A roadmap without a route?

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A roadmap without a route?

John-Paul Toner

While the First Minister’s statement and the subsequently published “route map through and out of the crisis” were welcome developments last week, the evidence Contract Scotland has gathered from various clients across the construction and engineering spectrum suggests that it left the sector with more questions than answers.

We’ve spoken to building contractors, civil engineering contractors, building services contractors, housebuilders design consultancies and architects, and the range of opinions and interpretations of what last week’s announcement meant for the Built Environment was as diverse at the businesses that expressed those opinions.

There was one common thread; confusion. None of our clients appeared to know precisely what the announcement meant for recommencing work on construction sites. From previous conversations we’d had, it was clear that a large proportion of our clients had been gearing up to restart on site as of the 1st June, subject to measures that will ensure safe-working being put in place, and had expected this is what would be announced. That’s not what we got. Or, at least, that’s not what a lot clients thought we got. What we got was reference to a Construction Re-start Model comprised of a 6 phase approach and confirmation from the First Minister that as of this coming Thursday, the industry could commence steps 1 and 2 – the fact that the first phase was referred to as Phase 0 only confused people further. The lack of a published version of the restart plan hasn’t helped either. We’ve had clients advise that they believe this means they can start on 1st June. We’ve had others advise that they’re now putting off starting back until the 8th June. Others the 15th June. And then there’s those that just don’t know when they’ll be able to start back who are waiting with bated breath for clarification/confirmation.

There was also a mixture of anger and frustration from some quarters, where clients felt the Scottish Government had failed to meaningfully engage with the industry – the appointment of Kevin Stewart, a junior minister, to lead discussions with the industry added weight to the sense that Construction hasn’t been sufficiently prioritised. Some civil engineering contractors were angry that it appeared that there had been no attempt to distinguish their part of the industry – where the nature of the work means safe working is arguably easier to achieve – from either the building or housebuilding sector where that could well be more of a challenge or will, at least, require greater planning. Furthermore, there was an almost across the board frustration that the first two phases – which according to the Scottish Government couldn’t begin until 28th May – have largely already been completed by an industry that has not spent the last two months sitting on its hands. The industry is far more ready to get going than it has been given credit for.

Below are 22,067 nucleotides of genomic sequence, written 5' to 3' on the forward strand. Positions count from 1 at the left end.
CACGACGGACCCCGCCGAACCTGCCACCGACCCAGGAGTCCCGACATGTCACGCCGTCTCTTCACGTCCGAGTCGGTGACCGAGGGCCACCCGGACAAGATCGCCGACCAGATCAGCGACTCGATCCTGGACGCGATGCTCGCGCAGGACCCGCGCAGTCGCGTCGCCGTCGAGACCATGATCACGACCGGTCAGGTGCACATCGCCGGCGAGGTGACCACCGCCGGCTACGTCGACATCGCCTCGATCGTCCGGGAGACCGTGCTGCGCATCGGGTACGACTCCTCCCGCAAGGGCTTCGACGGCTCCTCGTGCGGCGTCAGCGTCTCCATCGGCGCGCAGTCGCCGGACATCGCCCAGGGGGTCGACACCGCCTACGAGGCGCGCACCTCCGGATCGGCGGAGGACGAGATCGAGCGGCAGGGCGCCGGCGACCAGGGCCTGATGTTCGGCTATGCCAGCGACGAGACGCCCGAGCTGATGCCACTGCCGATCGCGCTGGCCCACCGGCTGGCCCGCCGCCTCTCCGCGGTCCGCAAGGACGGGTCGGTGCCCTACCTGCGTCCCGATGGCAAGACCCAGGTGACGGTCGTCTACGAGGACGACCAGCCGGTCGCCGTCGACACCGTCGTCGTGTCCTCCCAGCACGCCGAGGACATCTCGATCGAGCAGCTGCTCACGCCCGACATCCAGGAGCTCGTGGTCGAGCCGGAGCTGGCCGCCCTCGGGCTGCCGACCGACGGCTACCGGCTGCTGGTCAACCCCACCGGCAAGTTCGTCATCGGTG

What all this appears to have meant in practice is that the industry is moving at different speeds and not as one. That may well be the best way forward, but that is happening in spite of rather than because of the Scottish Government’s guidance to date.

We’ve also seen the first signs of construction companies being led by their clients’ demands rather than Scottish Government guidance, because everyone is so unclear about what last Thursday meant. The lack of clear guidance is making it increasingly difficult to resist those demands.

It does appear that when the fog of uncertainty clears that the Civil Engineering sector will be able to move quickest towards some formal of new normality. No one we’ve spoken to expects to return to 100% capacity from day one or anything like it, but the timelines from day 1 of a restart to 100% capacity do appear to be shorter for civil engineering contractors than it will be for main building contractors or housebuilders. Those projects are generally more likely to be in more open spaces where site workers tend to work in much less close proximity to one another. Civil Engineering will still have its challenges, but clients believe them to be surmountable.

The logistics for ensuring safe-working for building contractors and housebuilders will be far greater and the road from restart to 100% capacity/productivity is likely to be far more challenging.
What will help everyone, though, is far greater clarity from the Scottish Government on what can be done and when. We should get that when the restart plan for construction is published this week. We might get further clarification when the First Minister addresses us tomorrow.

What is unlikely to emerge in the short term, though, is a plan that recognises the variety of construction/civil engineering businesses and their many, varied ways of working. Greater and more meaningful engagement between the industry and the Scottish Government is the only way of ensuring that this happens.

The question is, how likely is it that we’ll get that?

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